11 winter project ideas for every skill level
Not all car lovers are lucky enough to have an endless driving season. Most of us are stuck with at least a few weeks, or months, where our beloved rides are parked and waiting for the snow, or more importantly the salt, to clear from the roads so we can resume enjoying our cars the way they were meant to be enjoyed. The down time can be tough, but those winter months are a great time to seek out less time-sensitive projects. While we often think of “winter projects” as items that require high degrees of skill, not everything worth doing in the off season needs to be that intense. In the interest of being inclusive, we decided to put together a list of ideas for all skill levels to take some pride in their car and complete some DIY tasks during the colder weather.
The first thing that most notice about a car is its form, but the second is the paint. Long periods of storage are the perfect time to give aging paint the attention it deserves. If if you wash and wax your car religiously, there will inevitably be small scratches that build up and cause a light haze in the paint. A light hand polish is a good starting point and you have all season so don’t be afraid to take breaks and stop to admire your work. Heavier scratches might require the use of power tools; if that’s the case, be sure to get comfortable with how the tool and compound works on a test piece before tackling your hood. A full paint-strip and respray is a large task for one winter—caring for the paint you already have is not.
You aren’t going to miss out on a drive or a gathering this time of year, so might as well put the car up on jack stands and pull the wheels. A fresh coat of paint or even just a deep cleaning can dress up your ride more than most realize. For example, there are masking kits and rattle-can paint kits that can be purchased for Pontiac wheels that make refreshing your wheels easier than ever. You can even leave the tires on to do the work.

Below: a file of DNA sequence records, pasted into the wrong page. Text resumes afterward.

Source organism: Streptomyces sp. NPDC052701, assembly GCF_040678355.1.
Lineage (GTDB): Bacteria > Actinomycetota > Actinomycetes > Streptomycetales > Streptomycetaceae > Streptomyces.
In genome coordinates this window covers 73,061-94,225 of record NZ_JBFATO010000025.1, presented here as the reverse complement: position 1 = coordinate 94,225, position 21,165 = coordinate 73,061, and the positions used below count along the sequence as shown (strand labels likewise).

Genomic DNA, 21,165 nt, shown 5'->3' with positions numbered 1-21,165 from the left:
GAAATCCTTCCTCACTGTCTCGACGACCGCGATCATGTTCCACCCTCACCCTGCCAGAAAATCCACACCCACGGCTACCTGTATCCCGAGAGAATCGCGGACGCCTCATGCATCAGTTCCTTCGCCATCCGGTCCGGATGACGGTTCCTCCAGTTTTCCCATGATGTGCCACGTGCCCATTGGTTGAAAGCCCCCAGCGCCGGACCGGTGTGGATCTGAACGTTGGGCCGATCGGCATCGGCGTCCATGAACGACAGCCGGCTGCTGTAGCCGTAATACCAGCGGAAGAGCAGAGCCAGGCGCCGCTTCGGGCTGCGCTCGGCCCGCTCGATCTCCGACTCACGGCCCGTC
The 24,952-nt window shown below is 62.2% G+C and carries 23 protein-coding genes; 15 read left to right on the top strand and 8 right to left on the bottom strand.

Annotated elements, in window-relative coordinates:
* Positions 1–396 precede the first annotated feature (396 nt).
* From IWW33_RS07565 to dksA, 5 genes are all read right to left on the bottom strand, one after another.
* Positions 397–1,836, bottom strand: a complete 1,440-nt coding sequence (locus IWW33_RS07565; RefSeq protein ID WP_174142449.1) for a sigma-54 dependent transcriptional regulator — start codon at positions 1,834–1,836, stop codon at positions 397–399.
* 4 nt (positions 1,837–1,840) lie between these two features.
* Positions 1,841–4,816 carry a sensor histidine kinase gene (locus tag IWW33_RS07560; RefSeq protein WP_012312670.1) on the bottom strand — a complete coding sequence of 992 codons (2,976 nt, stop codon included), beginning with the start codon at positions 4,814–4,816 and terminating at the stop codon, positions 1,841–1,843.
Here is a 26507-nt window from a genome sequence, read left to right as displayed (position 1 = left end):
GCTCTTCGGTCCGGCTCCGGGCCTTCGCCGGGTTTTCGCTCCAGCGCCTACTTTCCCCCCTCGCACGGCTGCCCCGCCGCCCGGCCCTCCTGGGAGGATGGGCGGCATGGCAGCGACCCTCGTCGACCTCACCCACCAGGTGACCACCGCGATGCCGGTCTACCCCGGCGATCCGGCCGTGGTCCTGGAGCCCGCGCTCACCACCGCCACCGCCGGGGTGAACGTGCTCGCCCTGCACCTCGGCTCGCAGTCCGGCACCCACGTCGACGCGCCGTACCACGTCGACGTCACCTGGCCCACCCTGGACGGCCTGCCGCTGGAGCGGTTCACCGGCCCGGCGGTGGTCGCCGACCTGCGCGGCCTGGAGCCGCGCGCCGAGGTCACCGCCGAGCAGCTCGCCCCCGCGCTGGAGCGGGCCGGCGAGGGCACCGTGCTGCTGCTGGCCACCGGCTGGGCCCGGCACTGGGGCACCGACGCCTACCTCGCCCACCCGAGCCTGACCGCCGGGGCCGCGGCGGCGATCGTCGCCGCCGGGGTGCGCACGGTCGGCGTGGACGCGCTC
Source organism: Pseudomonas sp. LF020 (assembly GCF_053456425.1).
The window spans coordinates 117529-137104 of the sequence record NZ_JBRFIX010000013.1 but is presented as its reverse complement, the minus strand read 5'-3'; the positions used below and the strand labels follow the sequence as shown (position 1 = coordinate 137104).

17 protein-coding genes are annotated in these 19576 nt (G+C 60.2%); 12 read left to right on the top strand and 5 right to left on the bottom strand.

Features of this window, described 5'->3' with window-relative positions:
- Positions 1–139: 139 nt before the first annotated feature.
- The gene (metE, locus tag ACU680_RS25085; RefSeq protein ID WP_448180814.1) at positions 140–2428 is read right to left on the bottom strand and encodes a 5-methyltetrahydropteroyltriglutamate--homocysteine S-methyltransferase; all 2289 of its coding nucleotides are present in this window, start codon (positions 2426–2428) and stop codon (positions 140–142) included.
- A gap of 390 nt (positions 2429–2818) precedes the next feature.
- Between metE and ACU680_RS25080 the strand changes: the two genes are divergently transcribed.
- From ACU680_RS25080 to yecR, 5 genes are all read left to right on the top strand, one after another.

Yes, we know you hate wiring. That’s part of why this suggestion is involves inspecting the wire, and nothing more. A loose ground, worn-through insulation, or a weak connection can all conspire to leave you stranded on the side of the road or spending hours searching for the issue when your car is acting up. Take the time now to pour over the wiring harness and make sure it’s in tip top condition. This can often can be done with just a decent pair of eyes, but if something looks out of place or wrong, you might need a multimeter—which we suggest having around your garage anyway.
When is the last time you changed your coolant? Brake fluid? If you don’t know or the date is beyond a few years, you should ring up a few bottles at the auto parts store and get out your drain pan. Even with sparing use, fluids age. Flushing is cheap insurance against corrosion and unplanned failure. This can be as simple as a drain and fill, and get as complicated as pushing fresh fluid through the brakes without introducing air. Take the time to get this right, and you can be confident that overheating or a soft brake pedal won’t plague your drive come spring.